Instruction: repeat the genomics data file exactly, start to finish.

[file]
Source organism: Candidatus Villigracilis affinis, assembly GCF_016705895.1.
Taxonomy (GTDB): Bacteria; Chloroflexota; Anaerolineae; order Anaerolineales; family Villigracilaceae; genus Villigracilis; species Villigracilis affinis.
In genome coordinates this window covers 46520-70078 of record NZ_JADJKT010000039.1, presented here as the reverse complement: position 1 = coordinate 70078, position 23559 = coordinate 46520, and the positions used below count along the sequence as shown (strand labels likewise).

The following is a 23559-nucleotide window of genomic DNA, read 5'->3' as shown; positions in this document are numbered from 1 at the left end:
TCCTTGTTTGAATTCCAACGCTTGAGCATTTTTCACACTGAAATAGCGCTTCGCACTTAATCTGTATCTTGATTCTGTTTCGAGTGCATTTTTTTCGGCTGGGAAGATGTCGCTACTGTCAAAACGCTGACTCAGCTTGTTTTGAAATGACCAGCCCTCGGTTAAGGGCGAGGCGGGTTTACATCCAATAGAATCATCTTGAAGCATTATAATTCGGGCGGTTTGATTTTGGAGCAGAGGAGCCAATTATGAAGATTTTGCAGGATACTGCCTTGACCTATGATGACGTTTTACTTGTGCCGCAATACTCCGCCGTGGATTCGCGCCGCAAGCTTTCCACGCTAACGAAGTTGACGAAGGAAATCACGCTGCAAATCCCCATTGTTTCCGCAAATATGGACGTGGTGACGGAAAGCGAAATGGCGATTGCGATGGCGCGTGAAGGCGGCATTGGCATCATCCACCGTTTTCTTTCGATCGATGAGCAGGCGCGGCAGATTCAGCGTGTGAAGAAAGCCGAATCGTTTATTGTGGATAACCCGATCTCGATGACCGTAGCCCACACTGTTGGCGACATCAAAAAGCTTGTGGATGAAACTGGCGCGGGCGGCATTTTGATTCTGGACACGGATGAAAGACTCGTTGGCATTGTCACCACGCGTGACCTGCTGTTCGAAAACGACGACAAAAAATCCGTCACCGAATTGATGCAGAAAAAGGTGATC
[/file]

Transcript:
Source organism: Candidatus Villigracilis affinis, assembly GCF_016705895.1.
Taxonomy (GTDB): Bacteria; Chloroflexota; Anaerolineae; order Anaerolineales; family Villigracilaceae; genus Villigracilis; species Villigracilis affinis.
In genome coordinates this window covers 46520-70078 of record NZ_JADJKT010000039.1, presented here as the reverse complement: position 1 = coordinate 70078, position 23559 = coordinate 46520, and the positions used below count along the sequence as shown (strand labels likewise).

The following is a 23559-nucleotide window of genomic DNA, read 5'->3' as shown; positions in this document are numbered from 1 at the left end:
TCCTTGTTTGAATTCCAACGCTTGAGCATTTTTCACACTGAAATAGCGCTTCGCACTTAATCTGTATCTTGATTCTGTTTCGAGTGCATTTTTTTCGGCTGGGAAGATGTCGCTACTGTCAAAACGCTGACTCAGCTTGTTTTGAAATGACCAGCCCTCGGTTAAGGGCGAGGCGGGTTTACATCCAATAGAATCATCTTGAAGCATTATAATTCGGGCGGTTTGATTTTGGAGCAGAGGAGCCAATTATGAAGATTTTGCAGGATACTGCCTTGACCTATGATGACGTTTTACTTGTGCCGCAATACTCCGCCGTGGATTCGCGCCGCAAGCTTTCCACGCTAACGAAGTTGACGAAGGAAATCACGCTGCAAATCCCCATTGTTTCCGCAAATATGGACGTGGTGACGGAAAGCGAAATGGCGATTGCGATGGCGCGTGAAGGCGGCATTGGCATCATCCACCGTTTTCTTTCGATCGATGAGCAGGCGCGGCAGATTCAGCGTGTGAAGAAAGCCGAATCGTTTATTGTGGATAACCCGATCTCGATGACCGTAGCCCACACTGTTGGCGACATCAAAAAGCTTGTGGATGAAACTGGCGCGGGCGGCATTTTGATTCTGGACACGGATGAAAGACTCGTTGGCATTGTCACCACGCGTGACCTGCTGTTCGAAAACGACGACAAAAAATCCGTCACCGAATTGATGCAGAAAAAGGTGATC